What help is available when buying your first home?

Buying your first home can sometimes seem like an impossible dream. But there are a number of schemes designed to help first-time buyers.

Many of the schemes are run or backed by the government but some are run by banks, building societies, councils, housing associations or builders.

We have put together a list of the most useful sources of help achieve your first time buyer house of dreams:

1. Help to Buy
2. Forces Help to Buy
3. Help to Buy ISA
4. Shared Ownership
5. Right to Buy
6. Right to Acquire
7. Discounted Sales
8. First-time buyer mortgages
9. First-time buyer packages

1. Help to Buy

If you are struggling to raise the money to buy a new home, the Help to Buy scheme could do just that – help you to buy.

You could borrow up to 20 per cent (40 per cent in London) of the cost of a new home interest-free from the government. You would then only need a 5 per cent cash deposit and a 75 per cent mortgage to make up the rest.

The scheme is only available for newly-built homes that you buy direct from the builder. And the home must cost less than £600,000.

The interest-free period on your government loan only lasts for five years and after that the interest rate goes up every year. But those first five interest-free years can make a big difference to your sums when you are deciding what you can afford.

And having a Help to Buy loan can make it easier to find a mortgage to cover the rest of the purchase price and help to get you a better deal on interest rates.

But Help to Buy does have ‘downsides’ as well as benefits.

2. Forces Help to Buy

If you are a regular serviceman or servicewoman in the armed forces, the Forces Help to Buy scheme could let you borrow up to 50 per cent of your salary to a maximum of £25,000, interest free.

Several websites (including some run by the government!) say the scheme ended in 2018, but it has actually been extended to December 2019.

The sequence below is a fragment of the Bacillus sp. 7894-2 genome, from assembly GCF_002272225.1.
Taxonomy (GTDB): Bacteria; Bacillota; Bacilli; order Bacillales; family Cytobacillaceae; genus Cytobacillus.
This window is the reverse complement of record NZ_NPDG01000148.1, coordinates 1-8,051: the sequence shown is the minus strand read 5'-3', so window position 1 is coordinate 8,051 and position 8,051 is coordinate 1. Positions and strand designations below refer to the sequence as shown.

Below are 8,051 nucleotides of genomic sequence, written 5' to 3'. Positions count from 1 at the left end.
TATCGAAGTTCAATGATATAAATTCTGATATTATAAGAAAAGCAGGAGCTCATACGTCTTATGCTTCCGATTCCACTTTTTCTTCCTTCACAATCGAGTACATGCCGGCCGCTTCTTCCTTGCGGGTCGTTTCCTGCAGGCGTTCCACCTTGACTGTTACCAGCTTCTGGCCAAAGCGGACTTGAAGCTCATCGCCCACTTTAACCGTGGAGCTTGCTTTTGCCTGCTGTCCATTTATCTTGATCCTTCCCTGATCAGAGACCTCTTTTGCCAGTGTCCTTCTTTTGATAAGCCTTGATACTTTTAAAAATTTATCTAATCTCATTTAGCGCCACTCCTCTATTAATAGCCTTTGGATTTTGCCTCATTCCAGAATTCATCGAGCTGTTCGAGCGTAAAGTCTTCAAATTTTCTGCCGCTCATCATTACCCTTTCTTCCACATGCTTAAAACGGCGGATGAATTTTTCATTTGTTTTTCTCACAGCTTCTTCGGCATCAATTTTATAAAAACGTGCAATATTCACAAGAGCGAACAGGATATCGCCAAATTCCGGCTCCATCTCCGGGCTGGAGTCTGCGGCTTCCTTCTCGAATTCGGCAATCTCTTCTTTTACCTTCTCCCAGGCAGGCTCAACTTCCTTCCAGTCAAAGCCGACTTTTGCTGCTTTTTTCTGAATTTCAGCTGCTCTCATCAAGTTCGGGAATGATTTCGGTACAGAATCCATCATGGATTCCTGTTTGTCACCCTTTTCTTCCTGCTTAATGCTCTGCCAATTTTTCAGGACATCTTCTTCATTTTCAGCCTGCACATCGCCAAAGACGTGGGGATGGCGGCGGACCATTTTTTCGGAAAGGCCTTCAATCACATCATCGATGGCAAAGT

You can apply for the loan (suggest we insert a link if we can) online through the Joint Personnel Administration system and can get help through your chain of command or personnel agency.

3. Help to Buy ISA

If you are a first-time buyer, you can save up to £200 a month towards your first home with a Help to Buy ISA and the government will boost your savings by 25 per cent – that is a £50 ‘bonus’ for every £200 you save.

There is a limit of £3,000 on the bonus you can get but, if you are buying with a spouse or partner, you can both open a Help to Buy ISA so you could get £6,000 in total.

The Help to Buy ISA is available from a number of banks, building societies and credit unions.

When you are close to buying your first home, you need to ask your solicitor or conveyancer to apply for your government bonus which will then be added to the money you are putting towards your first home.

The Help to Buy ISA scheme closes on 30 November 2019 – so if you want to open a new account you need to do it before then. However, you can still claim the government bonus and carry on saving in a Help to Buy ISA until 2030.

4. Shared Ownership

If you cannot afford to buy a whole house, why not buy part of one and rent the rest of it until you can afford to buy it?

That is the basic idea behind the government’s Shared Ownership scheme.

Unfortunately, there are not many homes on the market that offer Shared Ownership so you may not find your ideal house in your ideal location with this option – but it has to be worth taking a look.

Of course, there are ‘pros and cons’ to Shared Ownership.

5. Right to Buy

If you are a council tenant, the Right to Buy scheme could help you buy the home you rent with a discount of up to £78,600 (£104,900 in London).